what a blind haircut taught me

We live in a world full of headlines and highlights. 

News, photos, feeds, all media we consume is sensationalized to break through our noisy world and into our attention. It has to be. Our attention spans have grown schizophrenic (they are, in fact, shorter than a goldfish’s). Our minds have grown weary from media overload. 

Each of us sees 3,000 unique brand impressions each day, and we consume information from 8 different applications, on average. It’s no wonder we’ve become numb to the ordinary and average things in life. Only the extraordinary messages break through out of necessity - our brains are forced to filter through what’s important and what’s not. 

The challenge, however, is not everything sensational is meaningful. Not everything that shocks us brings us life.

To find more meaning during our ordinary days, we need to strip away the stimulus. That’s the paradox of our 5 senses. If you strip away one, the others become more sensitive. 

The more we shut down the flow of information, the more we absorb.

Just like a deaf child visiting the barbershop.   

I peered past my Entrepreneur magazine and noticed a slender black pole sitting in the middle of the walkway. I was sitting on a leather cushioned seat waiting my turn at the barbershop.

Someone’s going to trip over that thing, I thought to myself. 

As I looked up to locate the source of the tripping hazard, I realized that the pole was actually designed to prevent someone from tripping. A child wearing black sunglasses and a crooked smile was gripping the pole's leather-bound handle. He looked wistfully toward the front of the shop as a small bell signaled that another patron had entered. 

“James?” A stylist called out.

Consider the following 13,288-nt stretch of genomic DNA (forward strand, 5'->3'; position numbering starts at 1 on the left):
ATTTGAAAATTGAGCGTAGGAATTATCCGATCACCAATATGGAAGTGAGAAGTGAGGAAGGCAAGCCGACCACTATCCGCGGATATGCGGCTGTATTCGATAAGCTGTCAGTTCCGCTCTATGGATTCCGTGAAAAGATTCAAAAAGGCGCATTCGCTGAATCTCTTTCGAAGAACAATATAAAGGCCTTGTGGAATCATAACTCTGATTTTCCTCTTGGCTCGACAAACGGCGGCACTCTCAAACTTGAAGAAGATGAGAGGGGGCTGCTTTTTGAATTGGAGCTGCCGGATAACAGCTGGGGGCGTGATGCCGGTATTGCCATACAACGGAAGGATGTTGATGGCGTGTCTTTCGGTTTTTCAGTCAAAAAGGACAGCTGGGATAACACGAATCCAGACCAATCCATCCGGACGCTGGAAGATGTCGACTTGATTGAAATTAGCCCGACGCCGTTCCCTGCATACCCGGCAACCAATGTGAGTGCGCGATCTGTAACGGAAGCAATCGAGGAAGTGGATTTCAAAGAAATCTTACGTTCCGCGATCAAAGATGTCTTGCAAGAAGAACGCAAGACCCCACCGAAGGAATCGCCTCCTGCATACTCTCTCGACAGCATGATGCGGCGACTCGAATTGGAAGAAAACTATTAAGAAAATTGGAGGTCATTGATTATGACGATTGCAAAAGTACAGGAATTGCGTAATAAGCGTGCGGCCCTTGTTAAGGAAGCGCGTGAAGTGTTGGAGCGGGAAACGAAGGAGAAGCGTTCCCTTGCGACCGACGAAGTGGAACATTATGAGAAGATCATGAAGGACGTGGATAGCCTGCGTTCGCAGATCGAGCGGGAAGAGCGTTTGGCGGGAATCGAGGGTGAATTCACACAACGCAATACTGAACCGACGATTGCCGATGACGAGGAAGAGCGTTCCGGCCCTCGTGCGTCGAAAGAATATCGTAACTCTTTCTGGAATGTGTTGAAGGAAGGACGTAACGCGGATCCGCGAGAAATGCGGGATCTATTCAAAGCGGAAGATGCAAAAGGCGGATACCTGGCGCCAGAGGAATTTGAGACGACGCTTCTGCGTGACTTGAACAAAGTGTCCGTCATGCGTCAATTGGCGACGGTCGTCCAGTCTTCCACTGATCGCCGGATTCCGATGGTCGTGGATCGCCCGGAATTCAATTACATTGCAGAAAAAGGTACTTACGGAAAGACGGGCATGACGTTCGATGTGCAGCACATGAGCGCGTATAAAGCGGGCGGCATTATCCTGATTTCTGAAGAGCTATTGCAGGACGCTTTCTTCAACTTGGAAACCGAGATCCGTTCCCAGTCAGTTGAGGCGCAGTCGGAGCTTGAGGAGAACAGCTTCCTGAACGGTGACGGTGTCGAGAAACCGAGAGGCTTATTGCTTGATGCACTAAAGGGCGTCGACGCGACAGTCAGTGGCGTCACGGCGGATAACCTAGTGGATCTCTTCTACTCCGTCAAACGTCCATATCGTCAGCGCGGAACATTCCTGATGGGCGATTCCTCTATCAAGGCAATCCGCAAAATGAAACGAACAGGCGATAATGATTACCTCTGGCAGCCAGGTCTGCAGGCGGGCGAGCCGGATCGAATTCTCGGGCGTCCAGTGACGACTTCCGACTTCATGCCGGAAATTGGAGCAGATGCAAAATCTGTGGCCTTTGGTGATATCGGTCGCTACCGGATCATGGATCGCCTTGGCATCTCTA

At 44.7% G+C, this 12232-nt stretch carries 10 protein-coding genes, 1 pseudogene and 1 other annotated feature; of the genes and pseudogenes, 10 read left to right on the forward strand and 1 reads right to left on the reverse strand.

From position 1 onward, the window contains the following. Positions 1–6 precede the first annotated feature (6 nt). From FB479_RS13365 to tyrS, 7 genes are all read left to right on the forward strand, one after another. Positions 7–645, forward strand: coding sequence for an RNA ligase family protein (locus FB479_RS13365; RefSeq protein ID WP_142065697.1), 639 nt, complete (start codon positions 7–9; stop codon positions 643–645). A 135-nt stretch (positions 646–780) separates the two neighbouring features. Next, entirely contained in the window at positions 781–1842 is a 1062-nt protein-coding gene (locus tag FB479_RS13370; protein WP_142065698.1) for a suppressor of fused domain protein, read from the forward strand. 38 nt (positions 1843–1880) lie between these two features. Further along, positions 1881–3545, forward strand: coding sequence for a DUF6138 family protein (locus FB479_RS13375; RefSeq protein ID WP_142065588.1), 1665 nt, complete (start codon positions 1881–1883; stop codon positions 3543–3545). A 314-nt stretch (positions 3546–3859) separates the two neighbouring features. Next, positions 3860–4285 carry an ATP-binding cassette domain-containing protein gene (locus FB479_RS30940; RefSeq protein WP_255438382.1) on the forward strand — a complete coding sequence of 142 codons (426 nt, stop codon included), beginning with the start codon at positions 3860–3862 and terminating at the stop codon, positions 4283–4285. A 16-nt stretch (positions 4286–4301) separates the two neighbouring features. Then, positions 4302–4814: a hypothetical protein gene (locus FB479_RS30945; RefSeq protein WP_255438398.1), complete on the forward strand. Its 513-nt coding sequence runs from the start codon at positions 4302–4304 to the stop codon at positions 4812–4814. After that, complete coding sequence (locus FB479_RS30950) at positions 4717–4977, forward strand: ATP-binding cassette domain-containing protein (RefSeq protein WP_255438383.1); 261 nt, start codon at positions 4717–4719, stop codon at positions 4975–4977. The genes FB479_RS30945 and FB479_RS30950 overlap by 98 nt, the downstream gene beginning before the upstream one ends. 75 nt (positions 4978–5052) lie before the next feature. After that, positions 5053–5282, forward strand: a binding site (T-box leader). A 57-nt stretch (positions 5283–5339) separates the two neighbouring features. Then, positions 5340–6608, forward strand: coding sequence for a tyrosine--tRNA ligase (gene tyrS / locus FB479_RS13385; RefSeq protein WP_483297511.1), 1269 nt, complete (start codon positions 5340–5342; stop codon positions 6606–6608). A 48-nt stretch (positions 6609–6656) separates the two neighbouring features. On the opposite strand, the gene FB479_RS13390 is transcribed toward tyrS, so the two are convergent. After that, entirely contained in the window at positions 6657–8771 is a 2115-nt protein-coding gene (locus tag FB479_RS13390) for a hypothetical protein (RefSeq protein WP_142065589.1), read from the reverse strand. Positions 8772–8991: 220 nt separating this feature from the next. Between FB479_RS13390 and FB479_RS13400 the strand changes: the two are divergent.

James’ mother accompanied him to the overstuffed, old-fashioned barber’s chair and removed the stick from his hand. She conferred with the stylist for a moment, sharing that he liked his hair short on top, but not so short that he couldn’t run his fingers through it. He seemed to be 9, perhaps 10 years old. 

The stylist fired up her clippers and brought them near James’ ear to trim the sides. He winced, recoiling from the loud noise of the mechanical shears. His nose wrinkled and his brow furrowed as she navigated the clippers toward his neck. 

He must use sound to help interpret what’s friendly and what’s dangerous to him, I figured.

While I’ve never been blind, I imagine that if you’re walking along the sidewalk and you hear something very loud behind you, your instincts will tell you to jump far away from the road.

Or, if you had your sight but not your hearing, the equivalent would be someone swinging a baseball bat just inches from your eyes. Even if you knew what was going to happen, you wouldn't be able to help but flinch. 

I glanced over to his mom, who had picked up her book. I wanted to make sure I could be observant without being offensive by staring for too long. 

The stylist rotated James’ head to face forward. He was craning his neck toward new sounds as they popped up around the shop. He seemed quite curious to know what was happening around him, while I had no problem tuning out the shop’s white noise while reading.

After some time, the stylist leaned on the chair's silver lever to recline the back toward a sink.

James smiled the kind of wide, open-mouth smiles you see on rollercoasters as he was leaned backward to the sink basin. He laughed as he felt the pressurized water and sudsy hands running through his hair. 

Will I have that much fun getting my hair shampooed today? I didn't think so.

After a quick towel dry and comb, James stood up from the barber’s chair for his mom to admire his fresh cut. She beamed as she told him how nice he looked. He just smiled back.

I normally love going to the barbershop, but not this day.

I felt more frustrated than anything as I waited for my turn in the chair. My wait took longer than I had been told it would take. Which meant I’d have less time to finish the lighting project I was working on at home. Which meant I wouldn’t cook dinner until I was already hungry. Which meant I’d be a grouch to my wife (and so on).

These were all trivial concerns, but as I oscillated between email on my phone, ESPN on the TV, and my magazine to try to medicate my impatience, the more restless I grew.

As I watched James walk out of the barber shop, guided by his stick and mother, I decided to pocket my phone and set my magazine in its rack. I folded my arms and I sat back in my chair.

How fitting that someone who lost their sight helped me see again.

James helped me see the small joys in visiting the barbershop that day, and in the ordinary moments of my every day.